802.11b wireless flaw identified: ""In order to exploit the vulnerability potential attackers only need a common wireless adaptor which retails for about US$35 and instead of using it to enable their computer to access a network, they can change its coding to interfere with transmission. "With this adaptor you can basically totally disrupt any wireless network that uses this technology within a kilometer of its operation in anywhere between five and eight seconds.".. [Professor] Looi said any computer, PDA or notebook could send out the signal if the wireless adaptor was programmed accordingly. ..
Wireless technology is gaining traction and in some countries is used to control infrastructures such as railway networks, energy transmission and other utilities. QUT's School of Software Engineering and Data Communications deputy head, associate professor Mark Looi said the discovery of the flaw should send a warning to high levels of government and industry worldwide. "Any organization that continues to use the standard wireless technology (IEEE 802.11b) to operate critical infrastructure could be considered negligent," Professor Looi said. "This wireless technology should not be used for any critical applications as the results could potentially be very serious."" 11:11:14 AM
In a Road That's All Eyes, the Driver Finds an Ally: Adding PV cells, LEDs sensors and cameras to road lane markers has many benefits (and could create a mass market for these components). "after perfecting illuminated markers that are embedded in the road surface to guide motorists through bad weather or warn of dangerous conditions, Mr. Dicks's company, Astucia Traffic Management Systems, is going a step further. Its latest creation is an embedded stud equipped with a camera that catches speeders, monitors traffic for criminals or stolen cars and even checks for bald tires on the fly...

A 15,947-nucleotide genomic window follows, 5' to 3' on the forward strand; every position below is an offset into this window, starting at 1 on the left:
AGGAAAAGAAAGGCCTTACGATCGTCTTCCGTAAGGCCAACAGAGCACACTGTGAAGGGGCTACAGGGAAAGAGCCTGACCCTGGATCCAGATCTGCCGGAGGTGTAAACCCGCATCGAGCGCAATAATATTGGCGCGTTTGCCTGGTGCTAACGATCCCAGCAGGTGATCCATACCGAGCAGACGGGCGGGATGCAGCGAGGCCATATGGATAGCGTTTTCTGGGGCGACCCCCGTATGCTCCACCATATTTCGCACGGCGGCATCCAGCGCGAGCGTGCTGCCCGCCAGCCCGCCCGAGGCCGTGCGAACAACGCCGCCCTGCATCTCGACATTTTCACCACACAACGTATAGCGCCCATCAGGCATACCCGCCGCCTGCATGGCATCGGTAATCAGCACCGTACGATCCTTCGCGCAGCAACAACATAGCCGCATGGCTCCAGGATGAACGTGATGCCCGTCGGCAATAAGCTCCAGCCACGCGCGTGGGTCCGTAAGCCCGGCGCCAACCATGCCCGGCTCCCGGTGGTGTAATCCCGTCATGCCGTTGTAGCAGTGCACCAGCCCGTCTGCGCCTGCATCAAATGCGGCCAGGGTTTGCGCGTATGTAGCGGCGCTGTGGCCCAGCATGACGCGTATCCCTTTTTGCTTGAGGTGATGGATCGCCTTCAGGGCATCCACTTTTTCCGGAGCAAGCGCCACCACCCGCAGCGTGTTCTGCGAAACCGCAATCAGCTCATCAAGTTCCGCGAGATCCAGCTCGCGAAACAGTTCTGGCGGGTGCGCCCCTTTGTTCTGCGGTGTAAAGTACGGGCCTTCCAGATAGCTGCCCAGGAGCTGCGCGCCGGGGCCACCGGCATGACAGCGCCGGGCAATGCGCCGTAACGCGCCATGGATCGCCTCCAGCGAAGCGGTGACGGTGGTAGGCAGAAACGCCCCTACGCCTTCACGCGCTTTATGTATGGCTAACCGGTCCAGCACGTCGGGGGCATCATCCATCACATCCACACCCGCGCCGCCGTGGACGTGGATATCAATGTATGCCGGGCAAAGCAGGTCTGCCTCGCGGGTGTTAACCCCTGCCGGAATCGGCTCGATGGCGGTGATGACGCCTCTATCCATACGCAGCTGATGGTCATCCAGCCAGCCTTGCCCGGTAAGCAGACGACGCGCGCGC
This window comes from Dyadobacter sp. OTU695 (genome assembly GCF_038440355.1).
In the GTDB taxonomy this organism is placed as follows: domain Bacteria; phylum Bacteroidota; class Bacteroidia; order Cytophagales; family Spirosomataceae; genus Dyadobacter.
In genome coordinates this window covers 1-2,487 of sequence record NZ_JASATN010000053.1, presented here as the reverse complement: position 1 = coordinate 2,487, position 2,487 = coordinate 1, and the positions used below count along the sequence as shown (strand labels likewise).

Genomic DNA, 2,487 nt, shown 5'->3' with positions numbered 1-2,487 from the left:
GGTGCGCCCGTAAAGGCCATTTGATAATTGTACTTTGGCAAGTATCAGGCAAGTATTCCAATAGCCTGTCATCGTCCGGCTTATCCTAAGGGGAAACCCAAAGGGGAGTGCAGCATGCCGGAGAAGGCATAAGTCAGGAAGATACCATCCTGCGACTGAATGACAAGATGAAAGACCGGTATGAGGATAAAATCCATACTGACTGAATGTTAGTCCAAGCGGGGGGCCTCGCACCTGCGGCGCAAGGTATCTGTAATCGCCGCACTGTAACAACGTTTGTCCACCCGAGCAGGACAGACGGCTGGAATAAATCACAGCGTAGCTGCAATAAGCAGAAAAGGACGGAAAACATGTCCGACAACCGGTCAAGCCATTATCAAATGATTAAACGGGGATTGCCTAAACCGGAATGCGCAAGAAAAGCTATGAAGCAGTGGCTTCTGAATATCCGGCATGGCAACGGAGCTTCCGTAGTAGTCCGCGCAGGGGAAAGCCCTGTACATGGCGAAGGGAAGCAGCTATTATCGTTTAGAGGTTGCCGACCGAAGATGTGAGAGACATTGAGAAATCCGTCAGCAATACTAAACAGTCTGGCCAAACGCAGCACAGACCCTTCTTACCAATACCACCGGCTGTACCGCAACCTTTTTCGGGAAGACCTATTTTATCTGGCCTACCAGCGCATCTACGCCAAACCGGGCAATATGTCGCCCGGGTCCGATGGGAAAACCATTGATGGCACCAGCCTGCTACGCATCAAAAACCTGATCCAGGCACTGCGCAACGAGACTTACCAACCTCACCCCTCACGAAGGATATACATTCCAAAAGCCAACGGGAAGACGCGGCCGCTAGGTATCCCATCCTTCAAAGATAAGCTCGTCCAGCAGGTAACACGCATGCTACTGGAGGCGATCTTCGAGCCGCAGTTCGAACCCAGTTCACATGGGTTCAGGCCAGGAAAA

illuminated marker would be more visible than a plain reflector, and the idea was that a car passing over the markers would cause them to stay illuminated long enough so that they would provide a warning trail of lights for any vehicles close behind. Working mostly with family members at first, Mr. Dicks produced a prototype marker within two years. He dodged the white L.E.D. problem by combining the glow from red, green and blue arrays. The group not only overcame the limitations of solar cells, but also managed to engineer markers that turned red to warn when the gap between two cars was dangerously small...
Optical systems inside the casing are able to monitor the atmosphere for fog. Electrical resistance detectors can check for standing water. The addition of a thermometer allows the marker to predict ice.
[Now, high-resolution digital cameras inside] the flush-mounted housings [use] a special series of lenses that in effect allow the camera to look upward and forward from its subsurface location. .. Astucia has developed a system that is operating on a highway in Scotland. It employs three embedded cameras to give front, rear and side views of passing vehicles. Other embedded sensors project two infrared beams over the road that are used to time traffic and determine its speed. The images and the speed data travel under the road by cable to a computer. It in turn relays the data by satellite to Astucia's offices. The system is currently being used to monitor traffic slowdowns. When it detects them, it turns on illuminated markers farther up the road as a warning. Mr. Dicks said that its speed measurements were accurate within 0.5 percent, well within the tolerances demanded for traffic enforcement [including catching speeders]. Similarly, he said, the systems can be combined with optical character recognition software to automatically track stolen vehicles or cars believed to be used by suspected criminals..
Mr. Dicks was not the only person with a desire to illuminate to road markers. After a friend struck and killed a pedestrian in 1991 at a crosswalk in Santa Rosa, Calif., Michael Harrison developed a system that uses flashing L.E.D.'s in the road surface to make crosswalks more visible. The company he founded in 1994, LightGuard Systems, now has about 700 installations in the United States. A study of 100 illuminated crosswalks by Katz, Okitsu & Associates, a traffic engineering firm based in Southern California, estimates that adding the blinking L.E.D.'s to crosswalks can reduce pedestrian accidents by 80 percent." 8:55:29 AM